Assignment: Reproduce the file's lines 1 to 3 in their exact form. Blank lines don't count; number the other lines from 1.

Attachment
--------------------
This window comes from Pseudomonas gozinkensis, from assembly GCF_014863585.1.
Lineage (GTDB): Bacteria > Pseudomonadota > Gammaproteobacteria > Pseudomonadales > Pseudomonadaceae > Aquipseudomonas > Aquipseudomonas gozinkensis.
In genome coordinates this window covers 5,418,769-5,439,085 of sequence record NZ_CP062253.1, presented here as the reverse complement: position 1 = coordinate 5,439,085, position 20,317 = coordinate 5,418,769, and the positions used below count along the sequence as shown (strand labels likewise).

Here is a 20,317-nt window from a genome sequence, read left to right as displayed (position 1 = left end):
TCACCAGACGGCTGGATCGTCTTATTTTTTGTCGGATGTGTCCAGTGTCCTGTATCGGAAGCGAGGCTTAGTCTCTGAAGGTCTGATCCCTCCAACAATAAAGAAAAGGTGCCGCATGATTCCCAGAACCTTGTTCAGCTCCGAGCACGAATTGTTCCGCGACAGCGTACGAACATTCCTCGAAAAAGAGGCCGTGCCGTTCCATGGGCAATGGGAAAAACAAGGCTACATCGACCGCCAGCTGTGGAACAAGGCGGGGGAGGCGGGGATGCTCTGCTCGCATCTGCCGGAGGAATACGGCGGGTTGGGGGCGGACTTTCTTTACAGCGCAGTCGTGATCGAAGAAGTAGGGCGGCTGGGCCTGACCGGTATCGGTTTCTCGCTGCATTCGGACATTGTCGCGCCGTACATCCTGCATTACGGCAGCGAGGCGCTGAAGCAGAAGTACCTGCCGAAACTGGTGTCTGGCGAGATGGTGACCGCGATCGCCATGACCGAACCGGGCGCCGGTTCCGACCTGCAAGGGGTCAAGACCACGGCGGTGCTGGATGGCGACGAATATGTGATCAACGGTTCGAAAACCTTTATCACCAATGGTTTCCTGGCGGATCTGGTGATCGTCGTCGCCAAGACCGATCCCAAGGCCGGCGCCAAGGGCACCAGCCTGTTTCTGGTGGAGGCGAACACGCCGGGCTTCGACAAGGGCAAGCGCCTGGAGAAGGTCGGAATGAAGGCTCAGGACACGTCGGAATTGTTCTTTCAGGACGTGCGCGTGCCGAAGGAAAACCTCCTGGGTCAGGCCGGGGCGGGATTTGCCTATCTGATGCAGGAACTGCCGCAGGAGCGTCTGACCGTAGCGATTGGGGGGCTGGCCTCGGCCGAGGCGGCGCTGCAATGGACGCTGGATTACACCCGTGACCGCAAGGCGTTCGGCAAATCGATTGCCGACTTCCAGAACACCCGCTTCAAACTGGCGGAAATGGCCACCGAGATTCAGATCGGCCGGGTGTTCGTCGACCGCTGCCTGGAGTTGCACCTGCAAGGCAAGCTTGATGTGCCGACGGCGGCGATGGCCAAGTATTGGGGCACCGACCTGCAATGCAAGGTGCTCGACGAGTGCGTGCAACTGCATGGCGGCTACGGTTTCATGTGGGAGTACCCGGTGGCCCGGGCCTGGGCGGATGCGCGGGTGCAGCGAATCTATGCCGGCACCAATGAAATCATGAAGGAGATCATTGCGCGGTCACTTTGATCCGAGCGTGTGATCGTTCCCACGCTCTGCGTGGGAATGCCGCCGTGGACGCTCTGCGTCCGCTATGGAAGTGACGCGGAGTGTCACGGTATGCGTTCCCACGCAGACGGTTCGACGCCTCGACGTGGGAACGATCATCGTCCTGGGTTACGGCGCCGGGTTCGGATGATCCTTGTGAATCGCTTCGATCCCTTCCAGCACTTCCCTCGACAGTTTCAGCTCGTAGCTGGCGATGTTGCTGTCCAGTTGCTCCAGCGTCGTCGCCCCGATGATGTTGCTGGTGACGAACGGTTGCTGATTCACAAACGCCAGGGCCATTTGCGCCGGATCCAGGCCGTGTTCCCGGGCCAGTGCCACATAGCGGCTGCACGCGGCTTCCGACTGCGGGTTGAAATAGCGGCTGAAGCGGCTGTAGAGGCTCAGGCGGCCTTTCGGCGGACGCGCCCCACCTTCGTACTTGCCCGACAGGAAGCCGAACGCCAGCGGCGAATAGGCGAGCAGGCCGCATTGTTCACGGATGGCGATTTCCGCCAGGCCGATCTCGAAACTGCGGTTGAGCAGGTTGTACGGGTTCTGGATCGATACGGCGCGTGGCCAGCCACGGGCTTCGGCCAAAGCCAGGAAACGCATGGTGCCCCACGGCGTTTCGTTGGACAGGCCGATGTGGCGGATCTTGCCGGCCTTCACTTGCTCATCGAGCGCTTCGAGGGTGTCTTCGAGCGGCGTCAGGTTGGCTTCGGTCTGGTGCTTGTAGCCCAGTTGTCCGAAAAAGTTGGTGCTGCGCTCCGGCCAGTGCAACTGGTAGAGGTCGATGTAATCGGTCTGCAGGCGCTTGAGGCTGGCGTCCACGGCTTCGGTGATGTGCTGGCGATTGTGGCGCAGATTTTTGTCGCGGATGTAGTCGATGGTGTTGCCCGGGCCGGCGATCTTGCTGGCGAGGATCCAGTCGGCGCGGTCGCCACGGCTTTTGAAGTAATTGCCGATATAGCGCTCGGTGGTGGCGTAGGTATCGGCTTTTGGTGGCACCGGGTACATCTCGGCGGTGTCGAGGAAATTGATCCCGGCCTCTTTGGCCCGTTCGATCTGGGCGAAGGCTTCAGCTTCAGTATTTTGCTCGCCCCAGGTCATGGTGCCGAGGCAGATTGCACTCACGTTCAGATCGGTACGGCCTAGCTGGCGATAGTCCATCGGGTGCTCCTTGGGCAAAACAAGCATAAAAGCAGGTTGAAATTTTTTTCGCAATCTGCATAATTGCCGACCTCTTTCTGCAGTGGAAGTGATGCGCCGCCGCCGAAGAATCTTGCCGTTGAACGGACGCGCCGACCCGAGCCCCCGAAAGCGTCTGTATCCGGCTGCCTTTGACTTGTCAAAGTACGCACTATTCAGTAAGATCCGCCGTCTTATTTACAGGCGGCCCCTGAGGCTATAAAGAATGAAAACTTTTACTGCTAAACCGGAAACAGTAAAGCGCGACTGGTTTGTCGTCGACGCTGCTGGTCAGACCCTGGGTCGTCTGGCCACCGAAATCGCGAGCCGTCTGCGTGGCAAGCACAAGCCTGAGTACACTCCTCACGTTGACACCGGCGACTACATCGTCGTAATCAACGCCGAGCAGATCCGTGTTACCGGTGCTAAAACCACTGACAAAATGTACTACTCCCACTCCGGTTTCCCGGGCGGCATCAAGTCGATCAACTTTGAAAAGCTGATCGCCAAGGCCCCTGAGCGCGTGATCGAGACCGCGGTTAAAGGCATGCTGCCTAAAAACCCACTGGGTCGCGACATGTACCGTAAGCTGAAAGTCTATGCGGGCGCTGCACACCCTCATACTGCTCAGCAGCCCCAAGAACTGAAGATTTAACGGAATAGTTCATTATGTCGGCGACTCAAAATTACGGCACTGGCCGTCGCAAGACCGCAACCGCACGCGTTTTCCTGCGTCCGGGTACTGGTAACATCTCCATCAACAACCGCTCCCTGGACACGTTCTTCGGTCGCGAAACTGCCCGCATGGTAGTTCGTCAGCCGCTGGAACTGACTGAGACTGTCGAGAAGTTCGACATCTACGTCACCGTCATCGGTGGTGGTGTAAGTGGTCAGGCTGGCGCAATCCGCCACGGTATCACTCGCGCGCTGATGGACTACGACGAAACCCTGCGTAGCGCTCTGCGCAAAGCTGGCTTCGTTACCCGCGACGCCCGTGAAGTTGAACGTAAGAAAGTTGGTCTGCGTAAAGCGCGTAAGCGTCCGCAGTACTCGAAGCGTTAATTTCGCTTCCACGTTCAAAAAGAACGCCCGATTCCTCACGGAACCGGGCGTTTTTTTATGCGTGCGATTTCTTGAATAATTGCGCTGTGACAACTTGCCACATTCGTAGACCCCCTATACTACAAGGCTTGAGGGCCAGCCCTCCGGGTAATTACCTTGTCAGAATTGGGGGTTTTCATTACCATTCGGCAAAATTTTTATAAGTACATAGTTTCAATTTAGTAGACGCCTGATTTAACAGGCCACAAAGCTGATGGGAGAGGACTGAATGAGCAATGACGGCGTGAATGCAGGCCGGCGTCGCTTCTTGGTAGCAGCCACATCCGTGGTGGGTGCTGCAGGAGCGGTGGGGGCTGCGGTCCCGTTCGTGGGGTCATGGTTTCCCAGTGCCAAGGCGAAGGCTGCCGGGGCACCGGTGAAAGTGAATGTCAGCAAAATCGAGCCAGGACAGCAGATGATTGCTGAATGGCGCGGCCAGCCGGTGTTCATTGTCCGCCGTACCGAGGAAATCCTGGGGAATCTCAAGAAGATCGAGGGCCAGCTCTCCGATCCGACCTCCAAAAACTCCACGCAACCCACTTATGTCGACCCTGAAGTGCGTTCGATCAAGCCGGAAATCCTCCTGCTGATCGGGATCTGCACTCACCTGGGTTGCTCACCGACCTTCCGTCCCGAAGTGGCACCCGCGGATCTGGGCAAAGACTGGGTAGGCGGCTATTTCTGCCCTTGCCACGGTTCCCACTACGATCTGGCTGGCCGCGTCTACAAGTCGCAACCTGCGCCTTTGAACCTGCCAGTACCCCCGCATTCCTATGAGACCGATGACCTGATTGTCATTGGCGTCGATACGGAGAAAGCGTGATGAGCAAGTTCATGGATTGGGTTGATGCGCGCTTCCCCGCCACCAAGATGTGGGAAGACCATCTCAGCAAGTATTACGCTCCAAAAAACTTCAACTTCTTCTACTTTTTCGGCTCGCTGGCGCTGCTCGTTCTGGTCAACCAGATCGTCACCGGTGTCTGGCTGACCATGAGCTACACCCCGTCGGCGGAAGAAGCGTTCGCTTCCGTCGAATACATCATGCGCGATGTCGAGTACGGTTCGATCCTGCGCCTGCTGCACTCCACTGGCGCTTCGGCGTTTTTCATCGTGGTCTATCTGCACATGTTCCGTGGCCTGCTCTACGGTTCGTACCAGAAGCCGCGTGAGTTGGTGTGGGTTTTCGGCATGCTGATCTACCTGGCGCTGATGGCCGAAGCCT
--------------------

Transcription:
This window comes from Pseudomonas gozinkensis, from assembly GCF_014863585.1.
Lineage (GTDB): Bacteria > Pseudomonadota > Gammaproteobacteria > Pseudomonadales > Pseudomonadaceae > Aquipseudomonas > Aquipseudomonas gozinkensis.
In genome coordinates this window covers 5,418,769-5,439,085 of sequence record NZ_CP062253.1, presented here as the reverse complement: position 1 = coordinate 5,439,085, position 20,317 = coordinate 5,418,769, and the positions used below count along the sequence as shown (strand labels likewise).